The town of Bechyně

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From history

The naturally protected promontory of Bechyně creates a plateau high above the junction of the rivers Lužnice and Smutná . Therefore, it has always been  great place to build a settlement, from where it was possible to control the river, manage the wider surroundings and ensure public safety with little costs. 

Even in prehistric times, people were already aware of this reality. The oldest, explicit, evidence of settlement in this area comes from an epoch more than a three and a half thousand years ago, when there was a Větéřov culture hilltop forttress built in Late Bronze Age (ca. 1800 B.C-1600 B.C). its centre was located in area of today's castle. Many hundreds of years later-during the Iron Age- the spur of land was chosen again and again for permanent settlements. First of all, there was a settlement of a smaller extent during the early part of the Iron Age (the Hallstatt culture from a  ca. the 6 th to the 7 th century B.C.), based in the southeastern part of the, what is today's, small castle  square. A funfamental transformation occured in the following Late Iron Age (the La Téne culture, from ca. the 2nd century B.C.), when it was chosen by the Celts as a centre of power, authority and the economy. This settlement encompassed, apart from the residential core that was situated in the area of the whole present castle, the entire historical centre of the present city (i.e area from the castle to the rampart). The extent and the fortification of the settlement on its open northern side by means of ditches and other defensive elements indicate that this could have been on of the most important centres of the South Bohemian Celtic culture-Oppidum.

After the leaving the settlement, which occured sometime around the turn of the century, the promontory of Bechyně was not permanently settled again for a long time, until the Slavs chose it as their residence in the 8 th or 9 th century A.D. The Slavs  founded here a gord, which soon managed a large area named after the gord "provincia Bechin". The gord housed, also, the church administration or archdeaconry and it that period there stood on the suburbium the Romanesque church of St.George. In the 2nd half of the 13th century kong Přemysl Otakar II had a castle built in the southernmost part of the promontory and, on the eastern hillslope, above the river Lužnice towered the Francisian complex monastery whereas the Deanery Church was situated at the forecastle, was promoted to a city, probably in 1323, by kong  John of Luxemburg and was then newly dimensioned and fortified. The owners of Bechyně  changed severesl times in the Middle Ages and up to Modern Times. Among  the owners were, mainly, the Štenberks, the Švamberks, the Lords of Lažany, the Rosenbergs and lastly the Paars.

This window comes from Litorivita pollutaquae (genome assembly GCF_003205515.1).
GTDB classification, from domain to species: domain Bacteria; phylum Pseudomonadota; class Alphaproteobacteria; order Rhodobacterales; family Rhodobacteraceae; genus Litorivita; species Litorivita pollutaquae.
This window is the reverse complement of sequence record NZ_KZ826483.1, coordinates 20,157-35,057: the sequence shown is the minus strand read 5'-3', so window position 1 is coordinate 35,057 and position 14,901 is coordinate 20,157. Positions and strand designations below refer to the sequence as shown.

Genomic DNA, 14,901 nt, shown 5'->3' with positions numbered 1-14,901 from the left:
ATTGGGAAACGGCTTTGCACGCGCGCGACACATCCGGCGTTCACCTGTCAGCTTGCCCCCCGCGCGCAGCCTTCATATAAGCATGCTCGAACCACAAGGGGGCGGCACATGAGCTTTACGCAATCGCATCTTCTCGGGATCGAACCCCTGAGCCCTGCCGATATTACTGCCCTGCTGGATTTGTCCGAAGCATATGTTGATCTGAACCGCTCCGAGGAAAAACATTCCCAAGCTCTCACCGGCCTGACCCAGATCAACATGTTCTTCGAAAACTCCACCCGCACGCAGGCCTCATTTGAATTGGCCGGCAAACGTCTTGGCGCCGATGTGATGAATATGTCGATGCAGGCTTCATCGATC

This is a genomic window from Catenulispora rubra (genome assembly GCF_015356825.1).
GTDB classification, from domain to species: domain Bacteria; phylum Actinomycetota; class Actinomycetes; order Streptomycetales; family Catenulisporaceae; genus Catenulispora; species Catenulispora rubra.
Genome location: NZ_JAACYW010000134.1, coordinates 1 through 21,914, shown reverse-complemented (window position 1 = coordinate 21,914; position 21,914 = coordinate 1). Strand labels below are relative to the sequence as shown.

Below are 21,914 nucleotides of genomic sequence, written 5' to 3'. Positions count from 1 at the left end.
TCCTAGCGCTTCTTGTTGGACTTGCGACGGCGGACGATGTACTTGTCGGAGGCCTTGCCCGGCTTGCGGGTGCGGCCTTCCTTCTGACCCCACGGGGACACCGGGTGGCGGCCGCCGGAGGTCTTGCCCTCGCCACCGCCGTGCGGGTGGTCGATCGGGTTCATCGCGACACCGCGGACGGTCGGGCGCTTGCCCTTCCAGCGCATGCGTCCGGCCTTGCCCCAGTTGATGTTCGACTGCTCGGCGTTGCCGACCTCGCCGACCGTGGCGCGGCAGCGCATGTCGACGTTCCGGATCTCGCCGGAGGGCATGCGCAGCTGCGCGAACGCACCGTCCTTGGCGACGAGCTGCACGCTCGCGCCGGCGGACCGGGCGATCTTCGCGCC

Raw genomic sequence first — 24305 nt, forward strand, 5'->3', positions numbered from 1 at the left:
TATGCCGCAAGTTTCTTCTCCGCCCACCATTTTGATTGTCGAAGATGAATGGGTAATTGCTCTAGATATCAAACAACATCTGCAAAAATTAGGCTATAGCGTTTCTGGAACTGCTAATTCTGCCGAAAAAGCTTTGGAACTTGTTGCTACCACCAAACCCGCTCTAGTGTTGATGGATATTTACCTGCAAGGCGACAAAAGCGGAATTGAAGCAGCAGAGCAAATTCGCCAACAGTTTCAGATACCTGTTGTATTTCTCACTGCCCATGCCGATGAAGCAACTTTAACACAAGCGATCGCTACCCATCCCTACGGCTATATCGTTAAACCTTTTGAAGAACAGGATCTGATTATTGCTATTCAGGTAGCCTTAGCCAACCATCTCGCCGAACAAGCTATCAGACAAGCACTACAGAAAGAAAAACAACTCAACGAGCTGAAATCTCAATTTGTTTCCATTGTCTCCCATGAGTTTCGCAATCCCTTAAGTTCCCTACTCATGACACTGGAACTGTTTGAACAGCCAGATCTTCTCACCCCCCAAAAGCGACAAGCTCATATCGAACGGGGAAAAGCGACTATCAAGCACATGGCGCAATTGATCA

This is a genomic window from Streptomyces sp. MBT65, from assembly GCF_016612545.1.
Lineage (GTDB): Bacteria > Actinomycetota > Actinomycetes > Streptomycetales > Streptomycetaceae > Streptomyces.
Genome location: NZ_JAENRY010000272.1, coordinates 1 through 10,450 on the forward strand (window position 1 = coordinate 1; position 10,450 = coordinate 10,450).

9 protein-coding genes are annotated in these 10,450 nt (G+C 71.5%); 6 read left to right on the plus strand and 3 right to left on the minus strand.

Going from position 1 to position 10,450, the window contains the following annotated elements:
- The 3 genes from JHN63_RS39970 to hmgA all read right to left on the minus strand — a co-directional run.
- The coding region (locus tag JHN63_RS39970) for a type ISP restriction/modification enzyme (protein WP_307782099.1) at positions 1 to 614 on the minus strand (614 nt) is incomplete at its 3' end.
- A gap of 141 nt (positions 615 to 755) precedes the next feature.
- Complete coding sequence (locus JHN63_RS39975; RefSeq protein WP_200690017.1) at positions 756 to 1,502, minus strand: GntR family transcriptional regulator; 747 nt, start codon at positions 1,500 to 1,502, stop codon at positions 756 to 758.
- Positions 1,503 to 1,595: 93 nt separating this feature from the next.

The city was heavily damaged during the Hussite Wars later during the Thirty Years'War. The reconstruction of private houses and public interest buildings is reflected in the overall appearance of the city, which  grew especialy to the north. Bechyně began to develop as a spa in the 18th century and it also followed up the medieval tradition of pottery manufacture in its modern ceramic production. Important milestones in the development of the city were the construction of the electrified railway from Tabor (1903), the bridging of Lužnice valley by a spectacular reinforced contrete brigdge (1928) and the construction of the military airport nearby (1950's).The 1990s brought major repairs and reconsstructions, particularly in the historical heart of the city.

Be sure to visit the tower of St.Matthew church, which overlooks the city and houses an exhibition of the photographs taken of the archeological research undertaken in the area of the square.



Created 19.3.2015 13:00:13 | read 3782x | libor.benda
 
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